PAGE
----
After having called the attention of the House to each of these heads of expenditure, the hon. Gentleman went on to contend, that all, with the exception perhaps of the charge for the survey of counties, upon which he had nothing to say, might, under proper management, be materially reduced. He complained especially of the charge for extra pay and allowances for commanding officers, adjutants, &c, in the Engineer and Artillery department, and of the extra pay to Engineers for superintending the repairs of fortifications. The charge for Ordnance works and repairs amounted to 66,641l.; the extra pay to Engineers, for superintending these works amounted to 12,337l., being a charge of not less than 18½ per cent. upon the whole cost of the works. But the most prodigal expenditure of which he complained did not cease here, for in the next item he found a charge of not less than 16,903l. for the clerks of works, &c, being at the enormous rate of 25 per cent. on the whole cost of the works. Thus it would be seen that the expense of superintending, managing, and conducting the works and repairs going on in the Ordnance department amounted altogether to not less than 43 2–5ths per cent on the whole cost of those works and repairs. Of this be thought there was great reason to complain. In the barrack department, again, the extra pay to engineers and clerks of works amounted to 29,240l., being at the rate of 24 per cent. on the whole cost of the works for the prosecution of which a vote of 121,526l. had been taken. Then there was a charge of 110,295l. for the salaries of clerks, who were merely employed to check the delivery of stores, and to keep and examine accounts. He had no hesitation in saying, that, under a proper system of management, the amount of this charge might be reduced by at least two-thirds. He, indeed, had always been of opinion that the store department of the Ordnance ought to be abolished, because he was satisfied that there were no stores necessary which could not much better be supplied, as they were wanted, by contract. On the whole, he regretted that the Government, having had a whole year to consider of the matter, had not carried their reductions further.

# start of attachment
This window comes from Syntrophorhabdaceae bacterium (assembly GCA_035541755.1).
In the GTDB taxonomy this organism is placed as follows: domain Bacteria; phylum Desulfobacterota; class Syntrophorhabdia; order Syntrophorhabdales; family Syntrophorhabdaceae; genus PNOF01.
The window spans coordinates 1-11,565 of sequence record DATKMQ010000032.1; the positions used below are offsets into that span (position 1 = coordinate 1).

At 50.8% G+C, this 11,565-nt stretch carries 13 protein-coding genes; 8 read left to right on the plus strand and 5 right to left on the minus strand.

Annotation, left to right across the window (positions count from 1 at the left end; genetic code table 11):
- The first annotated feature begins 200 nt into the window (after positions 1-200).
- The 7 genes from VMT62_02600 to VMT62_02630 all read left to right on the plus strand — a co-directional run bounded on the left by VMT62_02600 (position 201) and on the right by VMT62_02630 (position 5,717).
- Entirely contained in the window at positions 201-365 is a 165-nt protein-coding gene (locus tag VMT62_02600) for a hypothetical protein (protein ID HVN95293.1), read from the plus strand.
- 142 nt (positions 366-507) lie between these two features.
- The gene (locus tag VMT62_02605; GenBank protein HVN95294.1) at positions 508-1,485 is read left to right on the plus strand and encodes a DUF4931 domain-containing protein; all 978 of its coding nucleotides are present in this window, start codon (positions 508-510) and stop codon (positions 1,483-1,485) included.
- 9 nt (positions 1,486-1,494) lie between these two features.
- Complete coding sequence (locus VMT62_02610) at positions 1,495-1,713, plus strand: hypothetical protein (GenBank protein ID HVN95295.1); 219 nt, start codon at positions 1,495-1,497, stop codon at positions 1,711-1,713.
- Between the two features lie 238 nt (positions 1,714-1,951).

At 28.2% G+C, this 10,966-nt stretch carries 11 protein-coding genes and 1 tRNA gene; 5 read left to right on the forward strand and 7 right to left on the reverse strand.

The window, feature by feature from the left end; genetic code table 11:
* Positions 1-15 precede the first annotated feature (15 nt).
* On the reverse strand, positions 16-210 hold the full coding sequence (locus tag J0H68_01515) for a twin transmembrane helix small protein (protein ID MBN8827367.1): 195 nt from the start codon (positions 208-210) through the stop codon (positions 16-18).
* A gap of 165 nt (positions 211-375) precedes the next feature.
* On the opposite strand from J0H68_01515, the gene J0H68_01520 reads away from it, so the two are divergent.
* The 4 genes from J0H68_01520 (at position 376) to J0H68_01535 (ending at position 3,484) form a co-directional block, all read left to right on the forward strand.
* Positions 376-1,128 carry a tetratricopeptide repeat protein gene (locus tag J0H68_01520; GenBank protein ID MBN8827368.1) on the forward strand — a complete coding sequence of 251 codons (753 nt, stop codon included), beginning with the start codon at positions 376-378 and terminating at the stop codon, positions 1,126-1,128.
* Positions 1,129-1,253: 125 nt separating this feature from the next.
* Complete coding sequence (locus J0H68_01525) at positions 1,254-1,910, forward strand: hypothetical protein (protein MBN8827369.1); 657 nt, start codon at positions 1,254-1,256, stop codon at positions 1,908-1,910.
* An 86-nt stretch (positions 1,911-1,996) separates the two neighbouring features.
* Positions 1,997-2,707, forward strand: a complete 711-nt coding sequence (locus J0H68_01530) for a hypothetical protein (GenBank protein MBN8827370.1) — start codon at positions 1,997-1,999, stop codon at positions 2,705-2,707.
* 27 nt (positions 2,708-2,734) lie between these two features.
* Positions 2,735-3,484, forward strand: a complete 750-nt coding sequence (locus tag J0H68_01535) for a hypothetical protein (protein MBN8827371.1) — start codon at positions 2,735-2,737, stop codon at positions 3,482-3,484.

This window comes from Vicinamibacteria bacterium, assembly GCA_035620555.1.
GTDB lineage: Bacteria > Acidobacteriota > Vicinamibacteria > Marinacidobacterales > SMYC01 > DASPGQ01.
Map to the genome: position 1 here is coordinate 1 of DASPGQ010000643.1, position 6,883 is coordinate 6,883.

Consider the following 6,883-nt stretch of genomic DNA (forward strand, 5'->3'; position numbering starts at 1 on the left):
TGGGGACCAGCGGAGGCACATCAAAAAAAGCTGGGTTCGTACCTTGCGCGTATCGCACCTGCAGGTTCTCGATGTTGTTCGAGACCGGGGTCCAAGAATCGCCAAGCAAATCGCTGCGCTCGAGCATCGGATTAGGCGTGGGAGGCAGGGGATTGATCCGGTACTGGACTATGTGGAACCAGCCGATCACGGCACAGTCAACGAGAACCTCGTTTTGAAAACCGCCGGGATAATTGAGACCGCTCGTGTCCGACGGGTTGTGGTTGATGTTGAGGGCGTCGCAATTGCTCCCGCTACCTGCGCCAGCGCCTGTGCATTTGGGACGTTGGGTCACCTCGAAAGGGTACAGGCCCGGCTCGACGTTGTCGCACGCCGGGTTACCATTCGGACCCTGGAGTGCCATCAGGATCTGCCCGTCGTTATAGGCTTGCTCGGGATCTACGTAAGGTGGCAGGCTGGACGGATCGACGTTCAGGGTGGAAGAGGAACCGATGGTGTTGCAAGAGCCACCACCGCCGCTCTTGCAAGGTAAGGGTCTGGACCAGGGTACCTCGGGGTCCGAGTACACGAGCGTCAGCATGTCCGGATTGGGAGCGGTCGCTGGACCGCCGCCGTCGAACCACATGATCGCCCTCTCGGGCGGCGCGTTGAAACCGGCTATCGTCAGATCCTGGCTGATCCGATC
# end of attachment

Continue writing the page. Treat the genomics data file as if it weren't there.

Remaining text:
Sir A. Leith Hay

said, it appeared to him that the view of the hon. Member for Middlesex was founded on calculations which he believed to be very incorrect, and if brought forward in practice would not be at all beneficial to the public service. The observations of the hon. Member respecting the Engineer corps were strikingly inconsistent. On the one hand, he complained they were parsimoniously and badly treated, and on the other of the amount of expenditure lavished on the department. Under all the circumstances of the country, the Ministers had brought forward estimates with the strictest regard to efficiency and economy. Disposed as he was to admit the good intentions and the zeal of the hon. Member for Middlesex, he was on the present occasion obliged to question both the judicious tendency and the correctness of his observations.

Colonel Anson

questioned the propriety of the suggestion of the hon. Member for Middlesex for getting rid altogether of the accumulation of stores. He was happy, however, to find that one channel had been opened to that end in the outlet which Spain presented, and hoped that the hon. Member's support would be obtained to render the remainder more effective by the application of a small vote in furtherance of the adaptation of the percussion principle to the small arms at present in the stores.

Report brought up and agreed to.